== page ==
Thursday, April 7, 2011

Plant a Little Something for Your Honey

Many of you may be aware of Colony Collapse Disorder (CCD), which is a phenomena of unknown origin that has been causing a drastic decline in the number of honey bees reported since 2006. Honey is used as the main sweetener on the Specific Carbohydrate Diet due to it's ability to be easily digested. Honey bees do more for the food chain than just produce honey, they also pollinate many other plants, including those in agriculture.  The USDA says "Bee pollination is responsible for $15 billion in added crop value, particularly for specialty crops such as almonds and other nuts, berries, fruits, and vegetables. About one mouthful in three in the diet directly or indirectly benefits from honey bee pollination." While no one knows the cause of CCD, there are many factors that are suspected, such as environmental toxins and vanishing habitat.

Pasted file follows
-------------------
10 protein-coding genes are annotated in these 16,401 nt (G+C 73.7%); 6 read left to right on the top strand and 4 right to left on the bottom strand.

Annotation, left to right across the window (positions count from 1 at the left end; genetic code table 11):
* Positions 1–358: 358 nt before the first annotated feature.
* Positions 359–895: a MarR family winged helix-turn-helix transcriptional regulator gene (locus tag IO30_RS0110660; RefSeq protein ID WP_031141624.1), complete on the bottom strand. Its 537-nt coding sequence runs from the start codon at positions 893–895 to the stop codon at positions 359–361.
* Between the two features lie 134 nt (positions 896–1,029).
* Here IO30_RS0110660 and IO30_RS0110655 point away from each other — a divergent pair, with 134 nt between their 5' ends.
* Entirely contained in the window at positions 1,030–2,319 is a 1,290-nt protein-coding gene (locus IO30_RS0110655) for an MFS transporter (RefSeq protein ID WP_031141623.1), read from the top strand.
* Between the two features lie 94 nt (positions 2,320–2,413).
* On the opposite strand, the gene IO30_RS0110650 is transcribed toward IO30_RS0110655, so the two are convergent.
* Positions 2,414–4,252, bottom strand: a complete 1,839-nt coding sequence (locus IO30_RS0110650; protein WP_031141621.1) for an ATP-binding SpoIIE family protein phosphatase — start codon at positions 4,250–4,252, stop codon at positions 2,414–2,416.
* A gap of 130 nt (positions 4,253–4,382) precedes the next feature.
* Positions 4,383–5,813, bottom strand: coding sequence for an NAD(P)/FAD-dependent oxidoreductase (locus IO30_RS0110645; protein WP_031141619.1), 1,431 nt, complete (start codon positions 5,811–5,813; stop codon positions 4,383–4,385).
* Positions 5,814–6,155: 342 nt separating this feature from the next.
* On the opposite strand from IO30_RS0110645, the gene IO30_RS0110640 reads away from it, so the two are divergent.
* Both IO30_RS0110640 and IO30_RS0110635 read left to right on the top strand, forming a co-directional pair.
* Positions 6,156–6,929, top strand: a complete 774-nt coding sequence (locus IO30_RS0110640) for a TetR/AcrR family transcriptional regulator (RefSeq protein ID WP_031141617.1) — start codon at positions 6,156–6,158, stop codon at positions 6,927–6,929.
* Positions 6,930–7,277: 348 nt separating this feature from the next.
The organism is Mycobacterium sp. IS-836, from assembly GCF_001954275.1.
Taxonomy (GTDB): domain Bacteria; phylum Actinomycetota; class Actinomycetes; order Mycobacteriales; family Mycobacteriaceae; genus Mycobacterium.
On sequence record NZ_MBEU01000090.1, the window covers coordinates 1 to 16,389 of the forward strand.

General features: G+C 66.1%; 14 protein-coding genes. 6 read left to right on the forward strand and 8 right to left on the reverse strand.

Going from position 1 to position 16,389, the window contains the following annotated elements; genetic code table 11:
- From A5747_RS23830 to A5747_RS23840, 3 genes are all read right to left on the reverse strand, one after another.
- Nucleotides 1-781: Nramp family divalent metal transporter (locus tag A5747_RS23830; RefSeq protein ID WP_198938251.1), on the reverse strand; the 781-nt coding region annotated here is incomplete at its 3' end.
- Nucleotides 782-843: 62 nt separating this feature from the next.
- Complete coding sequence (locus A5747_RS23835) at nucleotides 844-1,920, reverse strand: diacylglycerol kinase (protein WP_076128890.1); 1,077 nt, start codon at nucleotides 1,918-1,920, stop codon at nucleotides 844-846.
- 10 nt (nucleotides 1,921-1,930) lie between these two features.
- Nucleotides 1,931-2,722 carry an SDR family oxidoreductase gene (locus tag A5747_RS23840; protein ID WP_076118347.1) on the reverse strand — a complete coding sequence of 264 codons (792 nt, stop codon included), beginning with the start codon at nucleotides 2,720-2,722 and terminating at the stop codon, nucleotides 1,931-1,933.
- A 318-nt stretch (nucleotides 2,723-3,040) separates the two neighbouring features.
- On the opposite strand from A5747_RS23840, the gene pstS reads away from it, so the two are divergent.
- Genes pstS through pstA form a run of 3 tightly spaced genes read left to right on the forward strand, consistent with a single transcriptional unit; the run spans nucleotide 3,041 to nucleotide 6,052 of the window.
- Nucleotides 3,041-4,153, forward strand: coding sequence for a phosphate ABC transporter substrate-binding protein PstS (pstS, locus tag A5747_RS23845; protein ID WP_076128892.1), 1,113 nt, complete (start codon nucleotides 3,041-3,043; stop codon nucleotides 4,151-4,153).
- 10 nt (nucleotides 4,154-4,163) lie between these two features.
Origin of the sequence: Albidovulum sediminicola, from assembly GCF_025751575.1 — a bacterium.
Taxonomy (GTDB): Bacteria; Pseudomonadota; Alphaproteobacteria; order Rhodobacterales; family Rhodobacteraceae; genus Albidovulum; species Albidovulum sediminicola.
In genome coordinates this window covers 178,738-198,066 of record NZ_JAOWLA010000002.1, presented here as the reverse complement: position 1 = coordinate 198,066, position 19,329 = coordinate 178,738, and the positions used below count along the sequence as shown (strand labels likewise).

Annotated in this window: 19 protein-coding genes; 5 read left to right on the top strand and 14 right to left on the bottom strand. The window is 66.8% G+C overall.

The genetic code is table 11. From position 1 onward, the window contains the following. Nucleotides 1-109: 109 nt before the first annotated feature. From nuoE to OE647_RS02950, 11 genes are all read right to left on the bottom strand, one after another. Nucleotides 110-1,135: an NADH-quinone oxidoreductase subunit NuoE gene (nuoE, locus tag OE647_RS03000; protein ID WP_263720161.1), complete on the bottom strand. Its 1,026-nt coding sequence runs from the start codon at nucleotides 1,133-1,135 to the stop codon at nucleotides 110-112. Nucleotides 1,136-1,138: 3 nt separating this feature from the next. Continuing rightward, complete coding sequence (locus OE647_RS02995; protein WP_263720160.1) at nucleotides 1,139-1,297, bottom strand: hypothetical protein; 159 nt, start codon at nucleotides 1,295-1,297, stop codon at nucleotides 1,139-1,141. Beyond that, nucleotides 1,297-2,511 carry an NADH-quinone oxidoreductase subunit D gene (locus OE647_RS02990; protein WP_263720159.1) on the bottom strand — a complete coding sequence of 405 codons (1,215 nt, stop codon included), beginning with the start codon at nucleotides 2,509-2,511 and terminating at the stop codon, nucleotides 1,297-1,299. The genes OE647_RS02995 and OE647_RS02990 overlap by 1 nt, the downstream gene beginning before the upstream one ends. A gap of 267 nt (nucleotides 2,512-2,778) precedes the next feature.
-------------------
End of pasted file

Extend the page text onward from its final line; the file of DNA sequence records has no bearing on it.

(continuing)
What can we do to help our busy buzzy hard working friends? Now is the time many of us are planting flowers for spring and summer. There are many types of flowers that are better for bees, and local bees are more adapted to local flowers. Adding some local flowers, flowering herbs, and good nectar flowers in your flower bed mix may help them. I couldn't help but notice the local farm stores this year have plenty of local honey, much more than usual. We also had an amazing spring in 2010 with fields bursting of wildflowers due to the extra moisture we received that winter (above photo). Coincidence?

Interesting Links:

Silence of the Bees, a documentary on PBS that you can view here.

Plant a Bee Garden from the Honeybee Conservancy

This post is linked to Fightback Fridays at the Food Renegade.

1 comment:

  1. Hi Tracee! Finally ready, I think, well, here we go, gonna do that post that has been lingering, has been a thorn in my side, has been difficult to spew out...thanks for your help, with a link to you, blessings, Ina